Title

Clonal analysis of Drosophila antennal lobe neurons: diverse neuronal architectures in the lateral neuroblast lineage

Student Author(s)

Sen-Lin Lai

GSBS Program

Neuroscience

UMMS Affiliation

Department of Neurobiology

Date

7-26-2008

Document Type

Article

Medical Subject Headings

Animal Structures; Animals; Axons; *Cell Lineage; Clone Cells; Drosophila melanogaster; Enhancer Elements, Genetic; Mosaicism; Neurons

Disciplines

Life Sciences | Medicine and Health Sciences | Neuroscience and Neurobiology

Abstract

The antennal lobe (AL) is the primary structure in the Drosophila brain that relays odor information from the antennae to higher brain centers. The characterization of uniglomerular projection neurons (PNs) and some local interneurons has facilitated our understanding of olfaction; however, many other AL neurons remain unidentified. Because neuron types are mostly specified by lineage and temporal origins, we use the MARCM techniques with a set of enhancer-trap GAL4 lines to perform systematical lineage analysis to characterize neuron morphologies, lineage origin and birth timing in the three AL neuron lineages that contain GAL4-GH146-positive PNs: anterodorsal, lateral and ventral lineages. The results show that the anterodorsal lineage is composed of pure uniglomerular PNs that project through the inner antennocerebral tract. The ventral lineage produces uniglomerular and multiglomerular PNs that project through the middle antennocerebral tract. The lateral lineage generates multiple types of neurons, including uniglomeurlar PNs, diverse atypical PNs, various types of AL local interneurons and the neurons that make no connection within the ALs. Specific neuron types in all three lineages are produced in specific time windows, although multiple neuron types in the lateral lineage are made simultaneously. These systematic cell lineage analyses have not only filled gaps in the olfactory map, but have also exemplified additional strategies used in the brain to increase neuronal diversity.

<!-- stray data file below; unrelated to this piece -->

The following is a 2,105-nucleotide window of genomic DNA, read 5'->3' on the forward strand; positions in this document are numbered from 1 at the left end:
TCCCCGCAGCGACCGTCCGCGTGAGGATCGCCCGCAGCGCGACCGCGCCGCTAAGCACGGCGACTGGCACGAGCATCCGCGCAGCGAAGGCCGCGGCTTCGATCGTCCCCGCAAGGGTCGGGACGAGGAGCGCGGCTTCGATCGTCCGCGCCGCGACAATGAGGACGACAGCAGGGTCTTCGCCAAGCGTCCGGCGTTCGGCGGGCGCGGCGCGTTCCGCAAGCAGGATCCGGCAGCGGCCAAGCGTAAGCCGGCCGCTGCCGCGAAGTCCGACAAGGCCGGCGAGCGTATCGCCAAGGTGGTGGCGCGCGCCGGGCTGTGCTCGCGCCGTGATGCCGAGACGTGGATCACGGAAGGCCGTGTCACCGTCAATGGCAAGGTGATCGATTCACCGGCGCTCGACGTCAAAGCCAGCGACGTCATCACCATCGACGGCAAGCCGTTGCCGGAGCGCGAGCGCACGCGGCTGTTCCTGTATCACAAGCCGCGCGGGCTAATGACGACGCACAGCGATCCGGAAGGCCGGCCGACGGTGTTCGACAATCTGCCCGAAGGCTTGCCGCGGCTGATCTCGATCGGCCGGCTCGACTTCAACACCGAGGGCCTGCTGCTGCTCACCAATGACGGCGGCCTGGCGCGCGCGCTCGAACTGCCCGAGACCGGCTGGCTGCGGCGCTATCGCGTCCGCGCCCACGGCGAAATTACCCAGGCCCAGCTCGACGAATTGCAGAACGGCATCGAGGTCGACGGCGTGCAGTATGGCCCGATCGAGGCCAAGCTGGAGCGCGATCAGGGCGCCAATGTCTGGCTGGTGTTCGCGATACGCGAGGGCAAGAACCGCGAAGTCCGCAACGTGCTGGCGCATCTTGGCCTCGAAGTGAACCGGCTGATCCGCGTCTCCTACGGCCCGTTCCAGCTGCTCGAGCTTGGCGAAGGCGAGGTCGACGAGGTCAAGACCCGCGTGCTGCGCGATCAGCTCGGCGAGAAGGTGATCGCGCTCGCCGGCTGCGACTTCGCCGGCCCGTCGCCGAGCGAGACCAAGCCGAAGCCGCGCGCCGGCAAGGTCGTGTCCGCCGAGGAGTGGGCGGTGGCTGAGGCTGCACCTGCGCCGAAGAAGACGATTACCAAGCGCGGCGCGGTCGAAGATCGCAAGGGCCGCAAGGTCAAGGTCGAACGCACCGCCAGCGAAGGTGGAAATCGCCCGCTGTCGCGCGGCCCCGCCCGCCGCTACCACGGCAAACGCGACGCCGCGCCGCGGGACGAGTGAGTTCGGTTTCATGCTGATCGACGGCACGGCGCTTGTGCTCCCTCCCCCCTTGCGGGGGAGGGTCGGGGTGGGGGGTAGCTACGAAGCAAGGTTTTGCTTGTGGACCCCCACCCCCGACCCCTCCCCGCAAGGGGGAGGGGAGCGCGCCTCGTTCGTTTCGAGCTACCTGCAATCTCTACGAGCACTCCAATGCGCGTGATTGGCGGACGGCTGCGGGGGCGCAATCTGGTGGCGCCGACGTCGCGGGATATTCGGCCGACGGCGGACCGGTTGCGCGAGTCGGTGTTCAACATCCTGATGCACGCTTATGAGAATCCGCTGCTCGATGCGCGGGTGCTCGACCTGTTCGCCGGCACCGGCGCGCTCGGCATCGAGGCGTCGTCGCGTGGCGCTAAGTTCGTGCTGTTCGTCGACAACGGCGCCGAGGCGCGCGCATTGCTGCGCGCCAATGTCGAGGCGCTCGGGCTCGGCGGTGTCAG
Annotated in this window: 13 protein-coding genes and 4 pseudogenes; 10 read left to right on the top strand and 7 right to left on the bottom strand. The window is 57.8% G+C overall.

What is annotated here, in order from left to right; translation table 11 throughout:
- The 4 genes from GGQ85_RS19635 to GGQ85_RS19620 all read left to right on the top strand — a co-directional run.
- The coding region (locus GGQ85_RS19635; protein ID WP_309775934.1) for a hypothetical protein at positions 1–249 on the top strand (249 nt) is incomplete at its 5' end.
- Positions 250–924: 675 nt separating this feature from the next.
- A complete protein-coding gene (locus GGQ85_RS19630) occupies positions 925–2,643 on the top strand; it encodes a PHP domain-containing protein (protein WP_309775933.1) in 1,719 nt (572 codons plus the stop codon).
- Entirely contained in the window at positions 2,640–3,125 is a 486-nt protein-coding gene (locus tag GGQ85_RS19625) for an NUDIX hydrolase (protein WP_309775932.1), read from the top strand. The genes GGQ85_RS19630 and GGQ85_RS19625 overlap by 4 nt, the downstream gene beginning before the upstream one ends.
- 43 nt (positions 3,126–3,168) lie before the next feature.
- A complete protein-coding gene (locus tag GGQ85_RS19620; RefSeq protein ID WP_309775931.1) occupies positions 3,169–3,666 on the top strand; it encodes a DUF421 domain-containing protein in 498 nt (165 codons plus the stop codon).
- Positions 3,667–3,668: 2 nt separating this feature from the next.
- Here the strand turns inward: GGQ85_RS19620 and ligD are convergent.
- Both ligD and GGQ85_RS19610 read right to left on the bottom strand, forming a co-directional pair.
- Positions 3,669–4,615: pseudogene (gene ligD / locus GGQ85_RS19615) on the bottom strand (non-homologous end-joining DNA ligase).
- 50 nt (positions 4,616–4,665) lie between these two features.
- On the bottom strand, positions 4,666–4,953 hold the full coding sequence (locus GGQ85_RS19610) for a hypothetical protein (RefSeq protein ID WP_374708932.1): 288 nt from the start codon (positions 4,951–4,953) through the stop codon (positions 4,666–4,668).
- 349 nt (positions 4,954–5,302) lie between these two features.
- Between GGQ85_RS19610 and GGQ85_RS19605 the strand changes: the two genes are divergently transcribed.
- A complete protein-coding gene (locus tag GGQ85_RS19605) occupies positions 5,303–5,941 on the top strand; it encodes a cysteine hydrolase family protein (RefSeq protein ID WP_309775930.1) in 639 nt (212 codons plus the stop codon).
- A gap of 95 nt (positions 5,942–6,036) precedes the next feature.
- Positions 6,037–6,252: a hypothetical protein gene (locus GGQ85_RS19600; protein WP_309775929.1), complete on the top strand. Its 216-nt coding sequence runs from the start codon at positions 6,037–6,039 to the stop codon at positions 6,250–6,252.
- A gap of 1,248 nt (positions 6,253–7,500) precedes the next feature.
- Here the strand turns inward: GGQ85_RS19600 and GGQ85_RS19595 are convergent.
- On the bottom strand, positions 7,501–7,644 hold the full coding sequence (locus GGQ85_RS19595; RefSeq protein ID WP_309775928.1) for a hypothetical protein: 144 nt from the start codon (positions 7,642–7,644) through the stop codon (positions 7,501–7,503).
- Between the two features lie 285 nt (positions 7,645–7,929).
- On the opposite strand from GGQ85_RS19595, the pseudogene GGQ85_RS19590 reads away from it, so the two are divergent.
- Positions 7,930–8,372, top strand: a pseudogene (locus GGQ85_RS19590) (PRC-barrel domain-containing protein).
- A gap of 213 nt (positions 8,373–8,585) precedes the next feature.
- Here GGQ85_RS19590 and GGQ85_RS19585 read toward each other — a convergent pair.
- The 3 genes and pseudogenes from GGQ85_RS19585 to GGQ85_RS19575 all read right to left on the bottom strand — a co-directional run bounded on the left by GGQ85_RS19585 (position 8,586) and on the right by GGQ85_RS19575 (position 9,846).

Rights and Permissions

Citation: Development. 2008 Sep;135(17):2883-93. Epub 2008 Jul 24. Link to article on publisher's site

Related Resources

Link to Article in PubMed

PubMed ID

18653555